Advisory overhaul: mixed-gender groups

Advisory overhaul: mixed-gender groups

In early 2021, Berkley Duckson from the class of 2020 died in a snowmobile accident. The students from that grade, all at that point freshmen in college, gathered for a funeral to mourn their classmate.

And then the faculty began to notice something.

“One side of the room, there’s all the boys, and on the other side of the room, there’s all the girls,” said Mike DiNardo, principal of the Upper School. “Like, that’s weird. Why is that?”

“Sometimes, we’re very segregated,” said Christine Paton, one of MA’s counselors. “It’s like all the boys over here and all the girls over there and both don’t really know how to talk to each other.”

So here’s the solution: mixed advisories.

“I think it’s [separated advisories] been done that way for 20 years, and it was time to reevaluate, like why are we doing this?” said Paton.

It actually came down to several reasons: First of all, it makes hiring a whole lot easier.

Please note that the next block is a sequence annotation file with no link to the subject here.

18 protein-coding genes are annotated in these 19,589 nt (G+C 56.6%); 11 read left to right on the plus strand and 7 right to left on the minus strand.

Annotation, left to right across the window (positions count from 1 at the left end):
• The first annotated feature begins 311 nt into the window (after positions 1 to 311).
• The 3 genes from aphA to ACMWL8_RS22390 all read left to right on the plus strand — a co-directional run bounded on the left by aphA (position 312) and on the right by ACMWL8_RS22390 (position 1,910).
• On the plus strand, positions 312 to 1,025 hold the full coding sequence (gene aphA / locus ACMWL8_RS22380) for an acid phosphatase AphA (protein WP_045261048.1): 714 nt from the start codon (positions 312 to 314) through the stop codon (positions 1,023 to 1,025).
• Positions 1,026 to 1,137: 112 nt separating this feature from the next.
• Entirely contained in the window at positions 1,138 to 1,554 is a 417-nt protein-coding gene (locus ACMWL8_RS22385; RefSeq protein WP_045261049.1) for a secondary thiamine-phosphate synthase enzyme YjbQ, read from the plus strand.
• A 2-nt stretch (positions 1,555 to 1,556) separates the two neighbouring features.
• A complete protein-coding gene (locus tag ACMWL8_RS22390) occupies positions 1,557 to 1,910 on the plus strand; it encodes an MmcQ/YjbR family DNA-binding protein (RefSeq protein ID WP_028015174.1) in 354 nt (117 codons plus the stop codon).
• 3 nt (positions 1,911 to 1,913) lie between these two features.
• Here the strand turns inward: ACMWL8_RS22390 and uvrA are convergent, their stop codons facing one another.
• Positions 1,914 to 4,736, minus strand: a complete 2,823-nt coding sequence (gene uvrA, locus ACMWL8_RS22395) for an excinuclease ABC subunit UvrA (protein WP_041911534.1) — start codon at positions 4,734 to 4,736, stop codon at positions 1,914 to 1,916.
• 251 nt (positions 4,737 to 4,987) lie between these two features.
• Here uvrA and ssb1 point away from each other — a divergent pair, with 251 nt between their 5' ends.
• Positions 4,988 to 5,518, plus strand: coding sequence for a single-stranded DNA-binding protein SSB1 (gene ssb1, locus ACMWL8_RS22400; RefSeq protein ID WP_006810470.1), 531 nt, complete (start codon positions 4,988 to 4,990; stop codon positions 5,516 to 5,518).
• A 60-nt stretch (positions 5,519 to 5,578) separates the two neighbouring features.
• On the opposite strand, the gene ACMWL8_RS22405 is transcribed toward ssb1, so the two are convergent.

“If a leaving teacher had a male advisor group, do I have to hire a male then, to keep that even? I don’t want to hire a male, I want to hire the best candidate. So if that’s a female, I want to hire a female,” said DiNardo.

Students struggling with gender identity may appreciate the change as well.

“If we have a student who is identifying as nonbinary and they feel like ‘I don’t fit in this group,’ having a mixed gender group makes it more comfortable then and more equitable.” said Paton.

Also, students coming in from the middle school, who had mixed advisories previously, won’t have a change, and the new students won’t generally know the difference.

“And we don’t want to fall into patterns,” said Paton. “I don’t think every girl wants to sit and make crepes or sew or knit. And then some girls want to go play competitive sports and have competitions where the boys tend to do that, and not every boy wants that. Some boys do sew and do cook and things like that.”

I think the main idea is, how can we get boys and girls to mix together and talk to each other? How do you get to know people of the opposite sex and make that a more comfortable feeling?” said DiNardo.

“One of our core values is community. We want everybody to feel like they belong.” said Paton.

“Really, I think it solves more problems than it creates,” said DiNardo.

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